During a one month period in Autumn 2000, the predators abducted five Japanese exchange students, ranging from age 18 to 20. Motivated by their sexual biases about Asian women, all three used both their bodies and objects to repeatedly rape – vaginally, anally and orally — two of the young women over a seven hour ordeal.

In Spokane, one of the attackers immediately confessed to searching only for Japanese women to torture and rape — and eventually all pled guilty and were convicted. It clearly was a racially-motivated criminal case. The victims also believed they were attacked because of their race, the prosecutor told me.

What is astonishing, however, is that the district attorney failed to bring an additional charge that would have tagged the crimes as motivated by racial bias. The police also neglected to report the crime as a “hate crime,” as demanded by the Justice Department to keep accurate statistics of all bias-driven crimes. Although the attackers all received long sentences, an important opportunity to raise the nation’s consciousness was lost. We, as a society, were told that it’s not a hate crime to rape an Asian woman because of her race. Read the Post Quoted: Jaemin Kim on Stereotypes, Asian Women, and Hate Crimes

February 5, 2009 / / asian

by Latoya Peterson

Now, what did the Spanish Olympic basketball team say when they did it?

Oh, right, it was a “wink.” A sign of “affection.”

Here’s what other bloggers are saying – I don’t really have any words on this one.

Angry Asian Man:

For those who don’t know who the most popular teenager in America is, Miley’s third from the left. Is this how kids are posing for photos these days? Hey! Look at us spoiled punkass hipster kids making racist gestures! Because it’s fun, and we just don’t care. And it’s, like, totally ironic or something, you know? Our friend here is Asian and the rest of us are white! Get it? Watch us all do the silly squint-eye!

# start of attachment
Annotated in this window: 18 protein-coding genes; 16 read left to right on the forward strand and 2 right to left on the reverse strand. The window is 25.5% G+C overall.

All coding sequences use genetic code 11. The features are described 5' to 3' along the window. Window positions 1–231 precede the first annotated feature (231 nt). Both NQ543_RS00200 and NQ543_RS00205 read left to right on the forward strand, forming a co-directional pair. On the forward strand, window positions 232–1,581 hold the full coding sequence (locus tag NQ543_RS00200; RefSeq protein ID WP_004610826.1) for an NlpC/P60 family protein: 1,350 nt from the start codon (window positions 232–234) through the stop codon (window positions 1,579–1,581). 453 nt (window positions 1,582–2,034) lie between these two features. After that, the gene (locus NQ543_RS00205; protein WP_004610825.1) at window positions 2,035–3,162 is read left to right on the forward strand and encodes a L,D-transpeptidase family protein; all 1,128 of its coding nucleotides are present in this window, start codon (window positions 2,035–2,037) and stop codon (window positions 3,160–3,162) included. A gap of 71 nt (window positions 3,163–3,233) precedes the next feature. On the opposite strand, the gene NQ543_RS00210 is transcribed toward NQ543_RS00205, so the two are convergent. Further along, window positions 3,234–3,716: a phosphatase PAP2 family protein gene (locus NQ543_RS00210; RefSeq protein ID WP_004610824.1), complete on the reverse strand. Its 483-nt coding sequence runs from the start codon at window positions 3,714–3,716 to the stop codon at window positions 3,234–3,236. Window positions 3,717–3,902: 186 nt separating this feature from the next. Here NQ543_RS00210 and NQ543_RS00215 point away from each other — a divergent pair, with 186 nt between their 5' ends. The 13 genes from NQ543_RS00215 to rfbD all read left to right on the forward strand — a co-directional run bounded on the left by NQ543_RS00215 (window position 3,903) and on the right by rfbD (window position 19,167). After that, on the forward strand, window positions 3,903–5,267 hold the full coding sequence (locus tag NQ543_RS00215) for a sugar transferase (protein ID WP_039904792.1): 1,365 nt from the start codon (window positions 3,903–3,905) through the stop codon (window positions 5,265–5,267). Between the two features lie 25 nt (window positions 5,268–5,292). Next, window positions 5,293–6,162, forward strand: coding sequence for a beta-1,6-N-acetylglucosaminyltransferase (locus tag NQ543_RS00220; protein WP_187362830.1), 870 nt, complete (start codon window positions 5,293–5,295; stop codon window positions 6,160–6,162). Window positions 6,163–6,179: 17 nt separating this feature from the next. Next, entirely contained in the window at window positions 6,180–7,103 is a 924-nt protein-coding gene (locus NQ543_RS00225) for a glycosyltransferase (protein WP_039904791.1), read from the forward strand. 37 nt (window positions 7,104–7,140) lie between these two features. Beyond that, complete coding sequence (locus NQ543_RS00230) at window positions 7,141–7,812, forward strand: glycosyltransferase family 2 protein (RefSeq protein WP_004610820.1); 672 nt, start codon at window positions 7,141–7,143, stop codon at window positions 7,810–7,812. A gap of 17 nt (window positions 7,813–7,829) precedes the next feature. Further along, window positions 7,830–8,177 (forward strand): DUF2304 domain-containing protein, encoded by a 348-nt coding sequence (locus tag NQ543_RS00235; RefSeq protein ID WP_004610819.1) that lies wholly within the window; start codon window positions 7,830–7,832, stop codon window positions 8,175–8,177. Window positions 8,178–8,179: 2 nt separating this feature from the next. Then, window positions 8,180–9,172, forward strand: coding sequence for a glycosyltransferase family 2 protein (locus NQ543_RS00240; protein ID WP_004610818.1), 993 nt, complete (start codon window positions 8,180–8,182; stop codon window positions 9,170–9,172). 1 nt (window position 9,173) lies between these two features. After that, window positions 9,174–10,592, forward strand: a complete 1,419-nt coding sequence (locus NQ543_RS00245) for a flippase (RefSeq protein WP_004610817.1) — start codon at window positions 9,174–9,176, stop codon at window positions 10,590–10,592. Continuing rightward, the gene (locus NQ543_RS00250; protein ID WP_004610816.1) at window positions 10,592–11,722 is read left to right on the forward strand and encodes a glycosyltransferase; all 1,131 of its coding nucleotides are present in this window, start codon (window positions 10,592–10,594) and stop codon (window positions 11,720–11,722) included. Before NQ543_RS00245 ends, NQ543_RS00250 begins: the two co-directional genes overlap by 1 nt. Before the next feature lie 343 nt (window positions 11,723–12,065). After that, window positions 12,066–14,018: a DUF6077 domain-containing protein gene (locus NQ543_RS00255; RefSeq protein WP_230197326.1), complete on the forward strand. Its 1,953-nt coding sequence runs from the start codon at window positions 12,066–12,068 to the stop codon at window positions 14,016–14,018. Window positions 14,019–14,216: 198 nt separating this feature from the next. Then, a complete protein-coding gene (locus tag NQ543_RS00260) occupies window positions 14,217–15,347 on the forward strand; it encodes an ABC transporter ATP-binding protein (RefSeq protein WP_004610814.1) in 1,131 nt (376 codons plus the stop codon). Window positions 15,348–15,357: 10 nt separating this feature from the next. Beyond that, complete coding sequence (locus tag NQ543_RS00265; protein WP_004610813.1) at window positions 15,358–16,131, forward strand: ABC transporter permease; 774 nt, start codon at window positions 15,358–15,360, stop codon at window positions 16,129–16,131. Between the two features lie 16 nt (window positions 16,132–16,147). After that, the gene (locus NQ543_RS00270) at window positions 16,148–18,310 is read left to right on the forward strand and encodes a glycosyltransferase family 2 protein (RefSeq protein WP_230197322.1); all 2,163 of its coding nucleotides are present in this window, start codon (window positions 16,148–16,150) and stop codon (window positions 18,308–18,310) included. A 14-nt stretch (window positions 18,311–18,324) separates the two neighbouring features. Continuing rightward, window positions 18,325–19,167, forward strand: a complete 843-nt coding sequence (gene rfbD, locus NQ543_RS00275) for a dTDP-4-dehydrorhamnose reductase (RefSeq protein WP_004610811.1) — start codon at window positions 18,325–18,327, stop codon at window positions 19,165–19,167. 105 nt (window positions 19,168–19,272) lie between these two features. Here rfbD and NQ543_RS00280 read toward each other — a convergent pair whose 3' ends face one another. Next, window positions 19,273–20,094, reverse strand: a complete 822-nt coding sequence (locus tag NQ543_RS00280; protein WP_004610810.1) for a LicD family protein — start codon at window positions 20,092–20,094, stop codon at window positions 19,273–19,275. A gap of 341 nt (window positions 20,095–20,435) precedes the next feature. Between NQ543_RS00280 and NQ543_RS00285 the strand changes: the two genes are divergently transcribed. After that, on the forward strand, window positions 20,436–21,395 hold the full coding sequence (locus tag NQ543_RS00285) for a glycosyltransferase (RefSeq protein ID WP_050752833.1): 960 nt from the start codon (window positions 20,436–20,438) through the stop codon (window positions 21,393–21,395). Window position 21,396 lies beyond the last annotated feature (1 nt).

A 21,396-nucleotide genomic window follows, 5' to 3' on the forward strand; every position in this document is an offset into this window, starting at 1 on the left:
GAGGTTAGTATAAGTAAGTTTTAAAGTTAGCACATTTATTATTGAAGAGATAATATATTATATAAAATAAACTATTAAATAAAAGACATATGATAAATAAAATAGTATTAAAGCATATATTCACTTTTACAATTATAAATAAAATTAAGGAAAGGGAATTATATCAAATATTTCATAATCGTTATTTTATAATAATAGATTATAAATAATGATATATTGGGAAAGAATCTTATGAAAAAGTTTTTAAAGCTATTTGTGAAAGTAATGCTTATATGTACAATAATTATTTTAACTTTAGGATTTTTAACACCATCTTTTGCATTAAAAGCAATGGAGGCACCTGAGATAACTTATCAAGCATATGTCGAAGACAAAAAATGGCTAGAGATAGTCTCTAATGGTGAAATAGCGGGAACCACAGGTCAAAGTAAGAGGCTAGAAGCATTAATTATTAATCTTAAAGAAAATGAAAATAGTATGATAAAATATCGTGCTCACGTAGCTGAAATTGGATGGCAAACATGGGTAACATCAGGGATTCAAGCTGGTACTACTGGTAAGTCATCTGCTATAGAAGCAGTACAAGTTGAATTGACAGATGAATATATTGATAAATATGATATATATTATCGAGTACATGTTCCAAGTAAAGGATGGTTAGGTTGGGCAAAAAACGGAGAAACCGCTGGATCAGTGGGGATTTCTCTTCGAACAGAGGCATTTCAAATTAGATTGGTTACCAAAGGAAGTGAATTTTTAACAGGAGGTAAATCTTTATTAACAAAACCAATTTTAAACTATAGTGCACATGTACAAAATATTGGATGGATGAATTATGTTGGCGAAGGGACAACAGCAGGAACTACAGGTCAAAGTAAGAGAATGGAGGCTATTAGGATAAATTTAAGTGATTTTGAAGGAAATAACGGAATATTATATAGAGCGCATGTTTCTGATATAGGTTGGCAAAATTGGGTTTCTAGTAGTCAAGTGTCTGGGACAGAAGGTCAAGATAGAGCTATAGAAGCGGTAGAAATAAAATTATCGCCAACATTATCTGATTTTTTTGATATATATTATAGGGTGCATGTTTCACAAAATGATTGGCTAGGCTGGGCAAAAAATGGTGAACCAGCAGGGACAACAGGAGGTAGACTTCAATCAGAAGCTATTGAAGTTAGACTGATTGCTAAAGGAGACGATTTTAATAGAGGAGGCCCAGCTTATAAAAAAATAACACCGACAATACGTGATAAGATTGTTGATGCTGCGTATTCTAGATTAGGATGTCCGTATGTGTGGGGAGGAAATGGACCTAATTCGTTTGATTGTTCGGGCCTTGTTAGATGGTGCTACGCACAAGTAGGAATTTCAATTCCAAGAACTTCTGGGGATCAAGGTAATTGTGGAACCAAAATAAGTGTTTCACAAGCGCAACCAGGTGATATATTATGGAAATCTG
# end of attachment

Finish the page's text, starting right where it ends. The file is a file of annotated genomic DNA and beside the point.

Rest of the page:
Who is the Asian guy, anyway? Sitting there like a tool and letting his “friends” getting away with racist gestures. Not funny. And is it me, or is he actually trying to make his eyes look wider? Couldn’t resist getting to hang out with the cool kids, I guess. Even if it means having to deal with this idiocy. Or maybe he’s forgotten what it feels like when some jerk on the street does that out of real-ass hate.

Read the Post Miley Cyrus Thinks It’s Cool to Mock Asians

February 5, 2009 / / asian

by Guest Contributor Angry Asian Man, originally Angry Asian Man

A reader named Gloria sends in this juicy little scan… She informs me that actress/author/comedienne Amy Sedaris did a show last week at Haverford College. Gloria’s brother (who happens to be Chinese American) got a copy of Sedaris’ book I Like You: Hospitality Under The Influence signed for her.

The above scan is what she apparently inscribed on the inside of the book. Yes, you’re reading that right. As if “Ching Chong” wasn’t enough, the rudimentary buck-toothed chink-eyed caricature is sort of icing on the racist cake. Read the Post To Gloria: Ching Chong. Love, Amy Sedaris

February 2, 2009 / / asian